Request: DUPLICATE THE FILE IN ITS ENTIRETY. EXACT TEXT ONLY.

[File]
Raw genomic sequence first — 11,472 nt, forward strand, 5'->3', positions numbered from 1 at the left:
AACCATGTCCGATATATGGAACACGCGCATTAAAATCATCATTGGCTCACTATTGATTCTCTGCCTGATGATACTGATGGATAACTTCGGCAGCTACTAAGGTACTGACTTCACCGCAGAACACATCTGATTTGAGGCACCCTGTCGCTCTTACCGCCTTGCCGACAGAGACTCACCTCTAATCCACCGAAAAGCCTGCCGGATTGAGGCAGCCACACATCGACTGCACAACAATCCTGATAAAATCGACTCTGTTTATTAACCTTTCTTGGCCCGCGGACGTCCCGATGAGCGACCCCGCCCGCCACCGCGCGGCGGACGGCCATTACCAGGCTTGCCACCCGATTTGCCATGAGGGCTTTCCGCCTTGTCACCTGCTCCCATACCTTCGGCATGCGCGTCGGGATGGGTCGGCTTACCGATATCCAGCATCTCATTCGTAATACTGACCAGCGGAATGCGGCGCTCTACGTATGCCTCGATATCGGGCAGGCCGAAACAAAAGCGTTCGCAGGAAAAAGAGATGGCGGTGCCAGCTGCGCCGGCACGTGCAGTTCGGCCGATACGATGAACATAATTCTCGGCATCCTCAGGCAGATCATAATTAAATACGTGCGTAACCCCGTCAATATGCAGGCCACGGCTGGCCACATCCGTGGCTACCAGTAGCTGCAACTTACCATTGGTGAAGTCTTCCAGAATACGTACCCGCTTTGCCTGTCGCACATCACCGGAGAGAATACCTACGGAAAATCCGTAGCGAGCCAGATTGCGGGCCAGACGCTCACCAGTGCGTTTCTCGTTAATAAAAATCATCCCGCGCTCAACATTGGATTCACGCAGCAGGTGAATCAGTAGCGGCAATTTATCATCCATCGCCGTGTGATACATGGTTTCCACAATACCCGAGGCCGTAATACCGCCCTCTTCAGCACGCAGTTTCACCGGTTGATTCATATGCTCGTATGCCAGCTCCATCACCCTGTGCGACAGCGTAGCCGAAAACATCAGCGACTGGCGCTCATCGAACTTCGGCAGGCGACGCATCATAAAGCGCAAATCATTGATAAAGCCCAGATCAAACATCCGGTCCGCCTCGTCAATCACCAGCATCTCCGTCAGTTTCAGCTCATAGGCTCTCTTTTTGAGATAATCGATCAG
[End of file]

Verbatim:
Raw genomic sequence first — 11,472 nt, forward strand, 5'->3', positions numbered from 1 at the left:
AACCATGTCCGATATATGGAACACGCGCATTAAAATCATCATTGGCTCACTATTGATTCTCTGCCTGATGATACTGATGGATAACTTCGGCAGCTACTAAGGTACTGACTTCACCGCAGAACACATCTGATTTGAGGCACCCTGTCGCTCTTACCGCCTTGCCGACAGAGACTCACCTCTAATCCACCGAAAAGCCTGCCGGATTGAGGCAGCCACACATCGACTGCACAACAATCCTGATAAAATCGACTCTGTTTATTAACCTTTCTTGGCCCGCGGACGTCCCGATGAGCGACCCCGCCCGCCACCGCGCGGCGGACGGCCATTACCAGGCTTGCCACCCGATTTGCCATGAGGGCTTTCCGCCTTGTCACCTGCTCCCATACCTTCGGCATGCGCGTCGGGATGGGTCGGCTTACCGATATCCAGCATCTCATTCGTAATACTGACCAGCGGAATGCGGCGCTCTACGTATGCCTCGATATCGGGCAGGCCGAAACAAAAGCGTTCGCAGGAAAAAGAGATGGCGGTGCCAGCTGCGCCGGCACGTGCAGTTCGGCCGATACGATGAACATAATTCTCGGCATCCTCAGGCAGATCATAATTAAATACGTGCGTAACCCCGTCAATATGCAGGCCACGGCTGGCCACATCCGTGGCTACCAGTAGCTGCAACTTACCATTGGTGAAGTCTTCCAGAATACGTACCCGCTTTGCCTGTCGCACATCACCGGAGAGAATACCTACGGAAAATCCGTAGCGAGCCAGATTGCGGGCCAGACGCTCACCAGTGCGTTTCTCGTTAATAAAAATCATCCCGCGCTCAACATTGGATTCACGCAGCAGGTGAATCAGTAGCGGCAATTTATCATCCATCGCCGTGTGATACATGGTTTCCACAATACCCGAGGCCGTAATACCGCCCTCTTCAGCACGCAGTTTCACCGGTTGATTCATATGCTCGTATGCCAGCTCCATCACCCTGTGCGACAGCGTAGCCGAAAACATCAGCGACTGGCGCTCATCGAACTTCGGCAGGCGACGCATCATAAAGCGCAAATCATTGATAAAGCCCAGATCAAACATCCGGTCCGCCTCGTCAATCACCAGCATCTCCGTCAGTTTCAGCTCATAGGCTCTCTTTTTGAGATAATCGATCAG